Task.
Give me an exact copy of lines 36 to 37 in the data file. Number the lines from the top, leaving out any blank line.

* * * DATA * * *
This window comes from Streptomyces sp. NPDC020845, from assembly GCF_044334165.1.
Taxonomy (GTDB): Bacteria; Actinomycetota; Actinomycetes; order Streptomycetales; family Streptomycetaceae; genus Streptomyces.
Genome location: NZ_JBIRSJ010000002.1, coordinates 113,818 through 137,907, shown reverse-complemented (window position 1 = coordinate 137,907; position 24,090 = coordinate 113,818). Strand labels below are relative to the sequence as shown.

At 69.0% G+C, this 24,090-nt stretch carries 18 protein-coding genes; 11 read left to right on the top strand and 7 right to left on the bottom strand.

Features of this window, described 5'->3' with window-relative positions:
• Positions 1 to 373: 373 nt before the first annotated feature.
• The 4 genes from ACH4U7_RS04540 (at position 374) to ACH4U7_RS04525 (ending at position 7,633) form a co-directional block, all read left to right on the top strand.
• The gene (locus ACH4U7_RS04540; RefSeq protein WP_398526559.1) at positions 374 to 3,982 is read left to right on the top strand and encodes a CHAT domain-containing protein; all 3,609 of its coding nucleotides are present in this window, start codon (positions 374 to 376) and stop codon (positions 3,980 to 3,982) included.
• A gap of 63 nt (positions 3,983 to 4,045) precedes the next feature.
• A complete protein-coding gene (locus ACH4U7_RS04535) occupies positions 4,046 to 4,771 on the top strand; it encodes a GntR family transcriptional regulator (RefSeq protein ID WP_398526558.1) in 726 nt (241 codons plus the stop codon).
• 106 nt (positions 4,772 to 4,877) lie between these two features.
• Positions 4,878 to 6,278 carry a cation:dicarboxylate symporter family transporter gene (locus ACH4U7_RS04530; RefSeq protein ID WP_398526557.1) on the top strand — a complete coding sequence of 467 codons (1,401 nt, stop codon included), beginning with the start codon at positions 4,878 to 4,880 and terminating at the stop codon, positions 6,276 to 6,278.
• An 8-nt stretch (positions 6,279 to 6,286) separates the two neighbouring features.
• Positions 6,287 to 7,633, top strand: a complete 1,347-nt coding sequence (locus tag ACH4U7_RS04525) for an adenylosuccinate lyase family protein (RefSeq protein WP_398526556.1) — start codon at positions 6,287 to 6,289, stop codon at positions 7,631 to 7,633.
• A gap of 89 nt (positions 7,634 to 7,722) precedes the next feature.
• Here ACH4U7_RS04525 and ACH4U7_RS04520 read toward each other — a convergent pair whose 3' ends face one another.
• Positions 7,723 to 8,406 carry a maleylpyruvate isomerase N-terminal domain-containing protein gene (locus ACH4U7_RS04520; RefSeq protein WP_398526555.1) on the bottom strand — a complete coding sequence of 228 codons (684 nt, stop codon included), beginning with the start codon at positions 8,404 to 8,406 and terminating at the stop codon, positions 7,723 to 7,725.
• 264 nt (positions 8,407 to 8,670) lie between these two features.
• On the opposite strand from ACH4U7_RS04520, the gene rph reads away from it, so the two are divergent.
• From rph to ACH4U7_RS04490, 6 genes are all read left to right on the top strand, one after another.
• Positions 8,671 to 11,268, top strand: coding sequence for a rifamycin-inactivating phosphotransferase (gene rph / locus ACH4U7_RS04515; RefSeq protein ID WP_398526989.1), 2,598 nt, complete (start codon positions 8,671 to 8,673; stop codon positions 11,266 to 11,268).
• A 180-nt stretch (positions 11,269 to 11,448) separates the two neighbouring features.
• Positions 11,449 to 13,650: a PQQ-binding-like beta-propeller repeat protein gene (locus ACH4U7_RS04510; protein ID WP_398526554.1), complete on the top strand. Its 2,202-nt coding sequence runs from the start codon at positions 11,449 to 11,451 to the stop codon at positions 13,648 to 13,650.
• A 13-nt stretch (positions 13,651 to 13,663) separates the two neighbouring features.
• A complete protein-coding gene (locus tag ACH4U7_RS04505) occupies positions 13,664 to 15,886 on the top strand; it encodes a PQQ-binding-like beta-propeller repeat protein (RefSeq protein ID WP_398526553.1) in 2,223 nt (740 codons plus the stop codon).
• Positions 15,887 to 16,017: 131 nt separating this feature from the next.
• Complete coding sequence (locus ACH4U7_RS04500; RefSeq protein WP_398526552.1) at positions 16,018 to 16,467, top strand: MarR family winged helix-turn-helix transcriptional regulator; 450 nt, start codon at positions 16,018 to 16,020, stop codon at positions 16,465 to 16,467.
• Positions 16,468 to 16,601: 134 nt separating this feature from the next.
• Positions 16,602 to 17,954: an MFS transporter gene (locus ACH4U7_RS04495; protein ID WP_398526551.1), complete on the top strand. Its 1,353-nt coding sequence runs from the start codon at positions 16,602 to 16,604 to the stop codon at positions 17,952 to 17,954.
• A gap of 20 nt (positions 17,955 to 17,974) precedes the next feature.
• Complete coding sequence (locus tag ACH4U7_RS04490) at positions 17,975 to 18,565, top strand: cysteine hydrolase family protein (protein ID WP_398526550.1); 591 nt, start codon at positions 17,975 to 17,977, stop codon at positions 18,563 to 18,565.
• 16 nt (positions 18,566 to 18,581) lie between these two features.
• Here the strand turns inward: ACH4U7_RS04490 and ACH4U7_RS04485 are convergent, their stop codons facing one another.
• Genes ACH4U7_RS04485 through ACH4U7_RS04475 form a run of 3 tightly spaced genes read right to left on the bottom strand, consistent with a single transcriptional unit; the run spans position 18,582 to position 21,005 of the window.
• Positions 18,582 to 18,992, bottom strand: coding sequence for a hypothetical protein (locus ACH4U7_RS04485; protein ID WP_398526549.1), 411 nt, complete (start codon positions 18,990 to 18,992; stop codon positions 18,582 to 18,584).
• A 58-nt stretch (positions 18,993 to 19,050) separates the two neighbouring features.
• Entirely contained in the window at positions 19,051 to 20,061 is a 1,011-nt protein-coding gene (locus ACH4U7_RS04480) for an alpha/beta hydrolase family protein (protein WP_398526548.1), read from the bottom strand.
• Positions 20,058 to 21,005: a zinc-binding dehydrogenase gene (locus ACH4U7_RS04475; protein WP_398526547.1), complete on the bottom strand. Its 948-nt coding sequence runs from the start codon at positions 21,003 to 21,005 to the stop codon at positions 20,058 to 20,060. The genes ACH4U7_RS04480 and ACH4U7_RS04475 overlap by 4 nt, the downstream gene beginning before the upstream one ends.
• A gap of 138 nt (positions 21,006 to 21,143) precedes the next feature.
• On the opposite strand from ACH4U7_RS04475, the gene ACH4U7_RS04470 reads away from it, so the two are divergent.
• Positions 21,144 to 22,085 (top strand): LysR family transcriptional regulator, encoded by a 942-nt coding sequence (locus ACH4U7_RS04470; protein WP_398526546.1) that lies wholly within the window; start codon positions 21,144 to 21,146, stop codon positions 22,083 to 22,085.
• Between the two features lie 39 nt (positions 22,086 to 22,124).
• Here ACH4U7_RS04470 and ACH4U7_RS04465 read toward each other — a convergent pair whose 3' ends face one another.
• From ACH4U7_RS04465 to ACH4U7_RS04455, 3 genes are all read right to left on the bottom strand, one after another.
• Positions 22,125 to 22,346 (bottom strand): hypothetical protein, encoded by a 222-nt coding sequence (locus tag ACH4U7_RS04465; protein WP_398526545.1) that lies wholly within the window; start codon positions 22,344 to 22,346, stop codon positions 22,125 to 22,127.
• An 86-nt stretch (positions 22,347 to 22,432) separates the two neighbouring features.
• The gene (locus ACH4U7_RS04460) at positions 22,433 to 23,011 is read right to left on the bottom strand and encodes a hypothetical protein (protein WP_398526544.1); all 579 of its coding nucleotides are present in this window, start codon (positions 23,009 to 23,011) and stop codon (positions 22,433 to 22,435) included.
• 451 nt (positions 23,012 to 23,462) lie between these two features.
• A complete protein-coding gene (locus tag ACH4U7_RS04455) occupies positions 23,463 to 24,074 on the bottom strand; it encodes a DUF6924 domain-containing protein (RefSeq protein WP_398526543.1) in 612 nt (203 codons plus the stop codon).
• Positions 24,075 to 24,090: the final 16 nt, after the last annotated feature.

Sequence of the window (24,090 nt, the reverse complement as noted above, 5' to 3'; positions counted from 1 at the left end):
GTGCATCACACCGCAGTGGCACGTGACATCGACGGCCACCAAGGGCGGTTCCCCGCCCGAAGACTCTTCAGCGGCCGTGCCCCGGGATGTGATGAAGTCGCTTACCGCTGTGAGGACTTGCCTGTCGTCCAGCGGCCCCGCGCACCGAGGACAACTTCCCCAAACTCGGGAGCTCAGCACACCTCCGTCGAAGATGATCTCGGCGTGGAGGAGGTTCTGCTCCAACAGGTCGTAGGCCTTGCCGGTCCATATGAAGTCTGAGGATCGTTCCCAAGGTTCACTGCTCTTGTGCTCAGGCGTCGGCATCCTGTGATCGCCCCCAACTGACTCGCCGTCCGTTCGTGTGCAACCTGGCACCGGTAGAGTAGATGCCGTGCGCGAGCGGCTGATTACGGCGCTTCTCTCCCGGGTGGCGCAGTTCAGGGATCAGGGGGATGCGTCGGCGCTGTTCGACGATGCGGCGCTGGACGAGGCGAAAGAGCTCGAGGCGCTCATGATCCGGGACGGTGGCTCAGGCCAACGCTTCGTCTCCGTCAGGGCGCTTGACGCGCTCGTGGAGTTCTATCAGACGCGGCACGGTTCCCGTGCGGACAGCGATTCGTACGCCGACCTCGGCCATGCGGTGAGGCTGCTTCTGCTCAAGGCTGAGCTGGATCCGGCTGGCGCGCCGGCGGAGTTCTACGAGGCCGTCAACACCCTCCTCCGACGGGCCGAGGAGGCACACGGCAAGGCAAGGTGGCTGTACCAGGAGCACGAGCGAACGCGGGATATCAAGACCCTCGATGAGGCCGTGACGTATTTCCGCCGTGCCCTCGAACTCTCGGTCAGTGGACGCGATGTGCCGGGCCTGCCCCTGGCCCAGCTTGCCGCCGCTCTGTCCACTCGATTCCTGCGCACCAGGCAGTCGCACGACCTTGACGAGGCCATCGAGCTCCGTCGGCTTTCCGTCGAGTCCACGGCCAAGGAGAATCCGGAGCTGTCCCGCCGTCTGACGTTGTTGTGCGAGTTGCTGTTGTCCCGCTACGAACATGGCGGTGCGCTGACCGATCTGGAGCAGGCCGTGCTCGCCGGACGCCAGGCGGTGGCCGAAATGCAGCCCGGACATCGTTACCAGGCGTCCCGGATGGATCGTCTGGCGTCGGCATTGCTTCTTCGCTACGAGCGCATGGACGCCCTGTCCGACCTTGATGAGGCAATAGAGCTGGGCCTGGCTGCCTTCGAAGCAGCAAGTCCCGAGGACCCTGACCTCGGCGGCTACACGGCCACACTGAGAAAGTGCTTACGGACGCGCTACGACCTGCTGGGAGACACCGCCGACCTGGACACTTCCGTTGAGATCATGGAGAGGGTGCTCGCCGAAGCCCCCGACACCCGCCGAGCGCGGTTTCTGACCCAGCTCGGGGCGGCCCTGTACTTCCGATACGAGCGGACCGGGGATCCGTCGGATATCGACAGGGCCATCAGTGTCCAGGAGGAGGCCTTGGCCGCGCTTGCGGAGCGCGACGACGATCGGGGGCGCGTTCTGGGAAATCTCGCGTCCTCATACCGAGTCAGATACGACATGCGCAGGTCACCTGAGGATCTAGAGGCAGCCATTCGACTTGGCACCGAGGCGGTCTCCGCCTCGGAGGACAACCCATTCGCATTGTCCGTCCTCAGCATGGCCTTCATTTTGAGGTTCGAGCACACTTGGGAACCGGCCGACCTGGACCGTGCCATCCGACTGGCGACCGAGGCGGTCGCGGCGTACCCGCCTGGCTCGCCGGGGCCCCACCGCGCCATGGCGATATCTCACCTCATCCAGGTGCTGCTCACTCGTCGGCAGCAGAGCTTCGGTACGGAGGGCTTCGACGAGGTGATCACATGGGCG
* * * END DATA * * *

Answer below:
• A 58-nt stretch (positions 18,993 to 19,050) separates the two neighbouring features.
• Entirely contained in the window at positions 19,051 to 20,061 is a 1,011-nt protein-coding gene (locus ACH4U7_RS04480) for an alpha/beta hydrolase family protein (protein WP_398526548.1), read from the bottom strand.